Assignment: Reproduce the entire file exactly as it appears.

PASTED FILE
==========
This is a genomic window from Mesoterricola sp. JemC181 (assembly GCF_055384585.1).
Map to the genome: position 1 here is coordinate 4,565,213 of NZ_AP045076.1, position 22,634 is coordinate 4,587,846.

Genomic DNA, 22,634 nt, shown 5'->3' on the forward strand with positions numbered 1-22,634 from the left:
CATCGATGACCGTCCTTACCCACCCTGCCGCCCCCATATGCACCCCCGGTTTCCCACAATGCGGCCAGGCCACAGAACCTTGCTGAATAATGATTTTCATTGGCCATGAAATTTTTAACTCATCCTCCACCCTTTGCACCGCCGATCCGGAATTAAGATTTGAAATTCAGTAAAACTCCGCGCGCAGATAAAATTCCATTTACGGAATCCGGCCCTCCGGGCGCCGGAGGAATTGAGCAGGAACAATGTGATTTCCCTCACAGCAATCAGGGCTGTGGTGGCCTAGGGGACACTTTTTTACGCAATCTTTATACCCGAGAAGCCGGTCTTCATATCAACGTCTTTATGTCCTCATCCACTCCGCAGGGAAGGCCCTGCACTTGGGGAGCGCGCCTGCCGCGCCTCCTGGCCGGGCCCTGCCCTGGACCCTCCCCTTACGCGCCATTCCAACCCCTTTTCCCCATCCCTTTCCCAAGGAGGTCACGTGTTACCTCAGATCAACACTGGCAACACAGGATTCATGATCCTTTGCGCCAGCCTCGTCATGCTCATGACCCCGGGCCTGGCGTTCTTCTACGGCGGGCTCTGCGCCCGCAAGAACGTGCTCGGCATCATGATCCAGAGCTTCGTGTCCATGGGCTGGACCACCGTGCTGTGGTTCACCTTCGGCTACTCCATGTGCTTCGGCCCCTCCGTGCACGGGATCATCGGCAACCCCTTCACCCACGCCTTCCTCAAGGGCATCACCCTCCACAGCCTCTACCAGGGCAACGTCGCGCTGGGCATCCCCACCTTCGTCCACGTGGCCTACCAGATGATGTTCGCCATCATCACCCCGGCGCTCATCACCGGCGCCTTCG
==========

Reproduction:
This is a genomic window from Mesoterricola sp. JemC181 (assembly GCF_055384585.1).
Map to the genome: position 1 here is coordinate 4,565,213 of NZ_AP045076.1, position 22,634 is coordinate 4,587,846.

Genomic DNA, 22,634 nt, shown 5'->3' on the forward strand with positions numbered 1-22,634 from the left:
CATCGATGACCGTCCTTACCCACCCTGCCGCCCCCATATGCACCCCCGGTTTCCCACAATGCGGCCAGGCCACAGAACCTTGCTGAATAATGATTTTCATTGGCCATGAAATTTTTAACTCATCCTCCACCCTTTGCACCGCCGATCCGGAATTAAGATTTGAAATTCAGTAAAACTCCGCGCGCAGATAAAATTCCATTTACGGAATCCGGCCCTCCGGGCGCCGGAGGAATTGAGCAGGAACAATGTGATTTCCCTCACAGCAATCAGGGCTGTGGTGGCCTAGGGGACACTTTTTTACGCAATCTTTATACCCGAGAAGCCGGTCTTCATATCAACGTCTTTATGTCCTCATCCACTCCGCAGGGAAGGCCCTGCACTTGGGGAGCGCGCCTGCCGCGCCTCCTGGCCGGGCCCTGCCCTGGACCCTCCCCTTACGCGCCATTCCAACCCCTTTTCCCCATCCCTTTCCCAAGGAGGTCACGTGTTACCTCAGATCAACACTGGCAACACAGGATTCATGATCCTTTGCGCCAGCCTCGTCATGCTCATGACCCCGGGCCTGGCGTTCTTCTACGGCGGGCTCTGCGCCCGCAAGAACGTGCTCGGCATCATGATCCAGAGCTTCGTGTCCATGGGCTGGACCACCGTGCTGTGGTTCACCTTCGGCTACTCCATGTGCTTCGGCCCCTCCGTGCACGGGATCATCGGCAACCCCTTCACCCACGCCTTCCTCAAGGGCATCACCCTCCACAGCCTCTACCAGGGCAACGTCGCGCTGGGCATCCCCACCTTCGTCCACGTGGCCTACCAGATGATGTTCGCCATCATCACCCCGGCGCTCATCACCGGCGCCTTCG